Jeremy D. Cortez
Executive Director of College Success
Young Women’s Preparatory Network (TX)
What drew you to the world of college admission counseling?
Growing up as a Hispanic first-generation student from a single-parent family with an incarcerated father, I faced significant challenges in the college admissions process. This experience drew me to college admissions counseling for three main reasons:
- I want to help other students overcome the same challenges I faced. I know firsthand how difficult it can be to navigate the college admissions process, especially for students from marginalized backgrounds. I want to use my knowledge and experience to help other students achieve their college dreams.
- I want to give back to the community. I understand the importance of education and its power to transform lives. I want to use my skills as a college admissions counselor to help Hispanic and first-generation students access and succeed in higher education.
- I want to make a difference in the lives of young people. I believe that every student deserves the opportunity to achieve their full potential. I want to use my position as a college admissions counselor to help students develop the skills and knowledge they need to succeed in college and beyond.
What is your favorite part of the job?
My favorite part of the job is building relationships with my students and families. I start working with students in sixth grade and witness their transformation from eager middle schoolers to accepted college students, matriculants, and graduates. Our organization’s to-and-through program allows us to maintain these relationships throughout the student’s college journey. While data may lead to many accolades, the graduation invitations, photos, and texts I receive from grateful students and parents make this job truly rewarding.
How has NACAC played a role in your career?
Ten years ago, in 2013, I attended my first NACAC conference as the college success advisor at Talkington School for Young Women Leaders in Lubbock, TX. Working in a rural West Texas school made it difficult for colleges to visit our campus, but NACAC gave me access to college resources and helped me rethink how I could best serve my students. Attending NACAC conferences annually has given me the confidence to present at local, state, and national conferences. As I have grown in this profession, NACAC has also helped me network with colleges, post job opportunities, and grow as an individual.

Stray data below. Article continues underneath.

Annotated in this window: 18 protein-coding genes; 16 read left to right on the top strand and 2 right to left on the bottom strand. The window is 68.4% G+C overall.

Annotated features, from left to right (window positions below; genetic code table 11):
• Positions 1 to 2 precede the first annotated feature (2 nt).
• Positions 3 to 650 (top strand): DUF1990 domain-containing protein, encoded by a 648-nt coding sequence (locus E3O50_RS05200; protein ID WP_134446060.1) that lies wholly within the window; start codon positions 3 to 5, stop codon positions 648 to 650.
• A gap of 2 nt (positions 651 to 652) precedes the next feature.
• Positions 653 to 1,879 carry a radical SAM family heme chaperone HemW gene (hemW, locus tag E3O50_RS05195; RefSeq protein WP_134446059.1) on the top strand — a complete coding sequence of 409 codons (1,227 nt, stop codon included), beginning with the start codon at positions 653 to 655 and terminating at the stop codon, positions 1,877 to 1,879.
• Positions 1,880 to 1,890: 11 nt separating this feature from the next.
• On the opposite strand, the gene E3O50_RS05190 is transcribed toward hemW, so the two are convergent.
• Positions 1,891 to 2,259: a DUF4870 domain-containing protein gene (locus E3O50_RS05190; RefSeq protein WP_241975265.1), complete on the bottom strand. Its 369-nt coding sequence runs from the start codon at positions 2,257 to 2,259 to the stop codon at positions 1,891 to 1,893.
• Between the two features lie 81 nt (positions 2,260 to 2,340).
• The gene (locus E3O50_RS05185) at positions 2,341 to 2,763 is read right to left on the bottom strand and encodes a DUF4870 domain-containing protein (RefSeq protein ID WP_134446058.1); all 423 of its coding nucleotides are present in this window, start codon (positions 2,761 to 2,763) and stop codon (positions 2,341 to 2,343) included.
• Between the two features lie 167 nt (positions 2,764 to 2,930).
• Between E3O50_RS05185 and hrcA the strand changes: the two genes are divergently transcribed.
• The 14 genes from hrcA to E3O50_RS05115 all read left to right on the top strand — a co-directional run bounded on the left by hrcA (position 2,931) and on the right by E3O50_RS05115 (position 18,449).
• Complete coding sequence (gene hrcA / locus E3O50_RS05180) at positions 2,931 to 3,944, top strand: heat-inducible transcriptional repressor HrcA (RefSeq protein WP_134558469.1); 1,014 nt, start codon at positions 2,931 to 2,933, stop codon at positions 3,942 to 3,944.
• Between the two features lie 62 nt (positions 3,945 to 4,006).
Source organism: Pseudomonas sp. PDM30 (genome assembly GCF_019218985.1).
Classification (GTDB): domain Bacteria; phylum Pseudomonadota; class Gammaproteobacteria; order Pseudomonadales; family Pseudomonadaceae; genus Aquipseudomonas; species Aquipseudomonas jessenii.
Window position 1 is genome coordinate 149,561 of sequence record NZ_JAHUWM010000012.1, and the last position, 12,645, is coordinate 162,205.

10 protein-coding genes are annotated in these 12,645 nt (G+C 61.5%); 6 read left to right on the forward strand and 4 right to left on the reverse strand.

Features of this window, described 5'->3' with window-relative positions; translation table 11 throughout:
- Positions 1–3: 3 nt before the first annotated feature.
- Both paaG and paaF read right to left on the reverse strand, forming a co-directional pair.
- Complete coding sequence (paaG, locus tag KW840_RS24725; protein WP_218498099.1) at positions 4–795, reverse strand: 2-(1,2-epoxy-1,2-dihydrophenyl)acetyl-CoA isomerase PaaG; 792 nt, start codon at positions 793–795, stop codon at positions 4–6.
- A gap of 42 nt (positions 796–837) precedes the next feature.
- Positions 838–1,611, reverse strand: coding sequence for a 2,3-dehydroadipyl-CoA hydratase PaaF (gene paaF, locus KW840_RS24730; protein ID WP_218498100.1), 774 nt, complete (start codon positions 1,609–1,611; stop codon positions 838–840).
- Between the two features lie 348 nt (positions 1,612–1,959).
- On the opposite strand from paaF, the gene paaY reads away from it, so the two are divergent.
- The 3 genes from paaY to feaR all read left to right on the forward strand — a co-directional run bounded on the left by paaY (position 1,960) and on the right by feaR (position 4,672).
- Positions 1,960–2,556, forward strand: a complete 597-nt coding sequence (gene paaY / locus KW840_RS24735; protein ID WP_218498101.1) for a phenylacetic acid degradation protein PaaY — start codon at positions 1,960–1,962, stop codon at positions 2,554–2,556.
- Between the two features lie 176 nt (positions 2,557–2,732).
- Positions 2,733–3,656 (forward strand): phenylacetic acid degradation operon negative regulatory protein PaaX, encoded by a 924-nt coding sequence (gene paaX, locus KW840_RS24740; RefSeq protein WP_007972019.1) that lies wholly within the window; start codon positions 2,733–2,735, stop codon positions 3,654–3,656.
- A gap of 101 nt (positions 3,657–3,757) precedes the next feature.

What do you think is the biggest challenge facing our profession today?
- The increasing cost of college. College costs have risen faster than inflation for decades, making it difficult for many families to afford a college education. This is putting pressure on colleges to admit more students who can afford to pay full tuition, which can decrease diversity.
- The increasing complexity of the college admissions process. The college admissions process has become increasingly complex, with many colleges requiring students to submit various application materials, including essays, extracurricular activity lists, letters of recommendation, and supplemental questions. This can be a daunting task for students and their families.
- The need to assess students holistically. Colleges are increasingly moving away from focusing on standardized test scores and GPAs and toward a more holistic approach to admissions. This means colleges look at various factors, including students’ academic achievements, extracurricular activities, essays, and letters of recommendation. This can be a challenge for colleges, as it requires them to understand each applicant and the school they are located in.
When you aren’t working, what do you like to do?
- College Football Season! Wreck’Em Tech!
- Orange Theory Fitness – Have to stay healthy.
- Reality TV Junkie – VPR fans DM me!!!
- Traveling with friends and family
What five words would you use to describe yourself?
Published October 9, 2023